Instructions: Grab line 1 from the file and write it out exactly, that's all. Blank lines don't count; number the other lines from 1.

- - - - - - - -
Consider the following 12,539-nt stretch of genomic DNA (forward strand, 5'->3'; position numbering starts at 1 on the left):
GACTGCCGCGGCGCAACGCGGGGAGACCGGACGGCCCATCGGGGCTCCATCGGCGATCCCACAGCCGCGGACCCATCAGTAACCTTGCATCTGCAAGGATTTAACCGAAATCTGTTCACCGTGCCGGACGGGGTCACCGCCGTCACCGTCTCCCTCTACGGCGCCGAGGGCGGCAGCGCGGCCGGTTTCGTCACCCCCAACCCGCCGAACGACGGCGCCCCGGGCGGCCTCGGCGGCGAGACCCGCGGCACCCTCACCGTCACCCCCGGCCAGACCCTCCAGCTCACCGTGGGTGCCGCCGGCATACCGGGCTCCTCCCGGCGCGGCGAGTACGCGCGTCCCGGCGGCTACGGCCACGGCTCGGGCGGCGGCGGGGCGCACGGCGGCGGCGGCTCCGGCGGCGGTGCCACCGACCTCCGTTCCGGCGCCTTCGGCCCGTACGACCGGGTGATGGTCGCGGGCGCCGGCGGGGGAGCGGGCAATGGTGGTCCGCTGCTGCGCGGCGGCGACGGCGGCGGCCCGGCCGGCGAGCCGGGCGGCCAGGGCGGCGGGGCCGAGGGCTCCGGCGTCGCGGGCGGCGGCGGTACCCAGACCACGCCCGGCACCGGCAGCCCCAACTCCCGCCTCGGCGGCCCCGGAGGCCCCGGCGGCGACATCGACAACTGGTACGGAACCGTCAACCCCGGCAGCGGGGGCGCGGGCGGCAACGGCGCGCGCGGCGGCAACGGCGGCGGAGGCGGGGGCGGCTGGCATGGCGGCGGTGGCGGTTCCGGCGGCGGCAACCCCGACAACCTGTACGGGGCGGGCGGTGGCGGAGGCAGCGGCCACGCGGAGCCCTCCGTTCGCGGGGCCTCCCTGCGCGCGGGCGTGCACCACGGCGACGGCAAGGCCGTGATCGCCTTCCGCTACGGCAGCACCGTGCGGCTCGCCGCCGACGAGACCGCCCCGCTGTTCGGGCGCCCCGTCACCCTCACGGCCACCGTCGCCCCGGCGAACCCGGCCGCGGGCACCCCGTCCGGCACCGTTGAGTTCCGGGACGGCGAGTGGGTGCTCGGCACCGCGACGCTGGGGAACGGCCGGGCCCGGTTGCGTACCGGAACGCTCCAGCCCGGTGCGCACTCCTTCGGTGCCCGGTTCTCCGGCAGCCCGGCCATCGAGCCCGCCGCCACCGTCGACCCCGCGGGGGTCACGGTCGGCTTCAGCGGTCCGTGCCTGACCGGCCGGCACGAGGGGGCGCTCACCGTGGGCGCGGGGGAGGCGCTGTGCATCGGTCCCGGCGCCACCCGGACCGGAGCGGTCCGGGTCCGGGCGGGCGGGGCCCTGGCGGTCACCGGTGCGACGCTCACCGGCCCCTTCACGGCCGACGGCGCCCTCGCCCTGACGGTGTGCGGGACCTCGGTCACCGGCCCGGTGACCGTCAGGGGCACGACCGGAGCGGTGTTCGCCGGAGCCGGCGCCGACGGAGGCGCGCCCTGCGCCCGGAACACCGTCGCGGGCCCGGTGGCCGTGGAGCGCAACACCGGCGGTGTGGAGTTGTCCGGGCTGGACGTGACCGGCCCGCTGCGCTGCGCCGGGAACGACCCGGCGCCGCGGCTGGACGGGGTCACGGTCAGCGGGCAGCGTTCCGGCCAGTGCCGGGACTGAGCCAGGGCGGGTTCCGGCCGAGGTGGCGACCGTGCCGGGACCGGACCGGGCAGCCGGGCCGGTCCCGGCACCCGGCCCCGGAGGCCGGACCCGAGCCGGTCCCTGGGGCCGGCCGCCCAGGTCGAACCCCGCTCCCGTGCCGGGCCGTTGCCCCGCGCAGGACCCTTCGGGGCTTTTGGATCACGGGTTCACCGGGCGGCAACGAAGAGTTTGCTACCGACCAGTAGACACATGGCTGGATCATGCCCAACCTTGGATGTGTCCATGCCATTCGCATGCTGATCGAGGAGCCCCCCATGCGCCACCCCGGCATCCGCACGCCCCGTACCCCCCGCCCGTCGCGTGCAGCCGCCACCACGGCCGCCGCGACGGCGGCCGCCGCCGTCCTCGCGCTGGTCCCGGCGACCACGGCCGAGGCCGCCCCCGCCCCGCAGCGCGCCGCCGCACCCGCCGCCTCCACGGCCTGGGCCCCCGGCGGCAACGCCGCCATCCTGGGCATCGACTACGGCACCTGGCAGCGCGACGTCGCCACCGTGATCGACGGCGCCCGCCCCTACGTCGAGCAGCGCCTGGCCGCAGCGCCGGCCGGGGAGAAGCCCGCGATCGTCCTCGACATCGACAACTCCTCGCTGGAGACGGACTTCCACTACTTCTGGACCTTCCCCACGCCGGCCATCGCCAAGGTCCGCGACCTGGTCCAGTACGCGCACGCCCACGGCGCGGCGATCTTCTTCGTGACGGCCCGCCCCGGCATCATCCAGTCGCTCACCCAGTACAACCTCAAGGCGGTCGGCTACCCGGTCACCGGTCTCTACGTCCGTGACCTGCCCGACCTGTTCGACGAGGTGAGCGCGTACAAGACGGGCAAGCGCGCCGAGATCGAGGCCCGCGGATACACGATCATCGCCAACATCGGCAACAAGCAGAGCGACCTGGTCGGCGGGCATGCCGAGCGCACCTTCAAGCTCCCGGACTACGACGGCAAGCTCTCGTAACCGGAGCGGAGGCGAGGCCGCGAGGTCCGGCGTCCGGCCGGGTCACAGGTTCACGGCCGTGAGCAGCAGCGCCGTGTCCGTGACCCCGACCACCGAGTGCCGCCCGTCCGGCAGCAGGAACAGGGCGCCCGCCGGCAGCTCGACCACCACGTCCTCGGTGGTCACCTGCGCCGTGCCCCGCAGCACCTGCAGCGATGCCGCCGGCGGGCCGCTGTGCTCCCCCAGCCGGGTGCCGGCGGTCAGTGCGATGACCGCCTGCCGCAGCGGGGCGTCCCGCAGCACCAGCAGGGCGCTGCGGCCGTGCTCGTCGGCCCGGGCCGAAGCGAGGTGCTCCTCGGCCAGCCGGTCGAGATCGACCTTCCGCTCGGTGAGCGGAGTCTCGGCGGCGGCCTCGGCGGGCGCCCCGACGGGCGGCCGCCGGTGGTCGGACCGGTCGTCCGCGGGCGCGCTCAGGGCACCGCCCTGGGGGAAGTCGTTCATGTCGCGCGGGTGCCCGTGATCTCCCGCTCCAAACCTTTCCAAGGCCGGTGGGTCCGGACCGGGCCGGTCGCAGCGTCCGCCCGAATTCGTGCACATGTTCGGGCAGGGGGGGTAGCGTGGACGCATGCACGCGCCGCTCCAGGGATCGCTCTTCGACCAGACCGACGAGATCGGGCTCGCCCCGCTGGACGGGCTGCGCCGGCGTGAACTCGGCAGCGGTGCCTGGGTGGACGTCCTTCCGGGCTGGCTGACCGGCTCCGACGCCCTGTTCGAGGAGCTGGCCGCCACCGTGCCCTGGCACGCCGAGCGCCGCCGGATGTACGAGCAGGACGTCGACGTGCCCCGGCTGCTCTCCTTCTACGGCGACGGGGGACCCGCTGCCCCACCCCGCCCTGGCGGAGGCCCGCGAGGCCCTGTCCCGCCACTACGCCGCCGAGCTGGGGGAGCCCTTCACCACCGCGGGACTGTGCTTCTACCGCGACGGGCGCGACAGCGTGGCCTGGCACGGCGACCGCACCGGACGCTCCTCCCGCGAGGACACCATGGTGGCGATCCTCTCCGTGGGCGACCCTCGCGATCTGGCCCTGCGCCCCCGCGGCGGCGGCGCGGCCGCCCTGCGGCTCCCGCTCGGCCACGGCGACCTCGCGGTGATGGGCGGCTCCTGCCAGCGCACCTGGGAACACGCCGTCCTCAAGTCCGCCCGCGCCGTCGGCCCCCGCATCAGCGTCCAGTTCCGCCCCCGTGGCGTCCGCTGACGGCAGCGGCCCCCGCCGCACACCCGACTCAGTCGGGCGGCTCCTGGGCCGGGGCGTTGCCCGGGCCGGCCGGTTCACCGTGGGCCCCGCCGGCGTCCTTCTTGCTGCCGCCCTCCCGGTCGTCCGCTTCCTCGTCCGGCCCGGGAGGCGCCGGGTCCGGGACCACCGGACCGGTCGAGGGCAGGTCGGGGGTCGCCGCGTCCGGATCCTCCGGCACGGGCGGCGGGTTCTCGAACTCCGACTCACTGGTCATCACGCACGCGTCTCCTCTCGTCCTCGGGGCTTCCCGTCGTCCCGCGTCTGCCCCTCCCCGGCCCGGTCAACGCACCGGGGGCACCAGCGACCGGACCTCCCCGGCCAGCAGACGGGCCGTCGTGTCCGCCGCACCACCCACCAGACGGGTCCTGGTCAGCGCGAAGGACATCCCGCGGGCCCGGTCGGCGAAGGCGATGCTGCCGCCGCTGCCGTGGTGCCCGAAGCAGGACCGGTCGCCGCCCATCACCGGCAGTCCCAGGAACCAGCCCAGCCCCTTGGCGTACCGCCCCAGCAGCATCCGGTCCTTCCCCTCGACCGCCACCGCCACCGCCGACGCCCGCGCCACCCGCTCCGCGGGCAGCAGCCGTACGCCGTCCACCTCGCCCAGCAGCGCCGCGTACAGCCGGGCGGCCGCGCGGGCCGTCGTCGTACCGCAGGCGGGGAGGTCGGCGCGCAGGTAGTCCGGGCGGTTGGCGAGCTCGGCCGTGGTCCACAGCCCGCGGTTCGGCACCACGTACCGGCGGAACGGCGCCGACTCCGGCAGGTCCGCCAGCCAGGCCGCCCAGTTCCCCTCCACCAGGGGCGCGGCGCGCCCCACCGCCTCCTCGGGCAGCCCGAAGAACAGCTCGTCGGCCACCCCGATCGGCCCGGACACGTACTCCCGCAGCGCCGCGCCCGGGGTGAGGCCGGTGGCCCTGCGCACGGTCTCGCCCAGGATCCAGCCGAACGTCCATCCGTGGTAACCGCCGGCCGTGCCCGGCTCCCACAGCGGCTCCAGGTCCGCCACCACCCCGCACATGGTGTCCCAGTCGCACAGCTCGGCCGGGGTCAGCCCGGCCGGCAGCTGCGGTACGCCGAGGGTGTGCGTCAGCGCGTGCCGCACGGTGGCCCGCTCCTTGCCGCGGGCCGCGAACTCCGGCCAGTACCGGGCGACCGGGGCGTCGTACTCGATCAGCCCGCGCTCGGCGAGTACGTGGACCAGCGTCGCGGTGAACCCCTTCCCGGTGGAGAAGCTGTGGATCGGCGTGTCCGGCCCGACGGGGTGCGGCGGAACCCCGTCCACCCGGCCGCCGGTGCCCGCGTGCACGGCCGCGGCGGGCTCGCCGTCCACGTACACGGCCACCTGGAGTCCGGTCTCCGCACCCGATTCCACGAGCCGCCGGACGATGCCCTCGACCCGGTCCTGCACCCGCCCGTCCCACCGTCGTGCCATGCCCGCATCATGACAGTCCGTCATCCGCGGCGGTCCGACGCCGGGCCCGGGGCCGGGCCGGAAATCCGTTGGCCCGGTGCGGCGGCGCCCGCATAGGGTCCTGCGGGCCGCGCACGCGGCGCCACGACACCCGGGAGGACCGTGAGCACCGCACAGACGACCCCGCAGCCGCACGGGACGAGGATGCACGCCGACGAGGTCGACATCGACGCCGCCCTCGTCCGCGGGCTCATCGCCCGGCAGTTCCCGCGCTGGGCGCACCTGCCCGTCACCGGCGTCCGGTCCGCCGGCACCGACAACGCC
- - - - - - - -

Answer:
Consider the following 12,539-nt stretch of genomic DNA (forward strand, 5'->3'; position numbering starts at 1 on the left):